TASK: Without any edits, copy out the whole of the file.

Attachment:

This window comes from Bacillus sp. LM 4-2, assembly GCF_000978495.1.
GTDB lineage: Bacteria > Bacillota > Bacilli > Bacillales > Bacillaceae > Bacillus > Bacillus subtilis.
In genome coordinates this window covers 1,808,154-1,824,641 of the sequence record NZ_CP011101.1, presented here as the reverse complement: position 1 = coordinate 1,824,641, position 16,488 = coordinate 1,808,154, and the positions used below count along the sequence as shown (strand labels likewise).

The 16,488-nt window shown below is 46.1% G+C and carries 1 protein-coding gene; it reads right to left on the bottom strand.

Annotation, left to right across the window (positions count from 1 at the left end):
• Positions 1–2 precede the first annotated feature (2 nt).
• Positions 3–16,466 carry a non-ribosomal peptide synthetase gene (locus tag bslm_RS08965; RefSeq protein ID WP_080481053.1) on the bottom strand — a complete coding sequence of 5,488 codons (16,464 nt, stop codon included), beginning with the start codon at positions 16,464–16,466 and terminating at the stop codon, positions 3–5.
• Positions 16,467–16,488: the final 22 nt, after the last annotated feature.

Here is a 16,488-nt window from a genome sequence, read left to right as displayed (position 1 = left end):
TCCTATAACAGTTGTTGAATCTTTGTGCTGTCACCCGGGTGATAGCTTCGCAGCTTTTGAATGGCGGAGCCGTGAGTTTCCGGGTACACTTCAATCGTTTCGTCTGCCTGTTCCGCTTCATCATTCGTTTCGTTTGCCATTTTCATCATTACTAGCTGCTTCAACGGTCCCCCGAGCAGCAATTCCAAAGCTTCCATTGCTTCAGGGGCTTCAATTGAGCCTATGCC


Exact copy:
This window comes from Bacillus sp. LM 4-2, assembly GCF_000978495.1.
GTDB lineage: Bacteria > Bacillota > Bacilli > Bacillales > Bacillaceae > Bacillus > Bacillus subtilis.
In genome coordinates this window covers 1,808,154-1,824,641 of the sequence record NZ_CP011101.1, presented here as the reverse complement: position 1 = coordinate 1,824,641, position 16,488 = coordinate 1,808,154, and the positions used below count along the sequence as shown (strand labels likewise).

The 16,488-nt window shown below is 46.1% G+C and carries 1 protein-coding gene; it reads right to left on the bottom strand.

Annotation, left to right across the window (positions count from 1 at the left end):
• Positions 1–2 precede the first annotated feature (2 nt).
• Positions 3–16,466 carry a non-ribosomal peptide synthetase gene (locus tag bslm_RS08965; RefSeq protein ID WP_080481053.1) on the bottom strand — a complete coding sequence of 5,488 codons (16,464 nt, stop codon included), beginning with the start codon at positions 16,464–16,466 and terminating at the stop codon, positions 3–5.
• Positions 16,467–16,488: the final 22 nt, after the last annotated feature.

Here is a 16,488-nt window from a genome sequence, read left to right as displayed (position 1 = left end):
TCCTATAACAGTTGTTGAATCTTTGTGCTGTCACCCGGGTGATAGCTTCGCAGCTTTTGAATGGCGGAGCCGTGAGTTTCCGGGTACACTTCAATCGTTTCGTCTGCCTGTTCCGCTTCATCATTCGTTTCGTTTGCCATTTTCATCATTACTAGCTGCTTCAACGGTCCCCCGAGCAGCAATTCCAAAGCTTCCATTGCTTCAGGGGCTTCAATTGAGCCTATGCC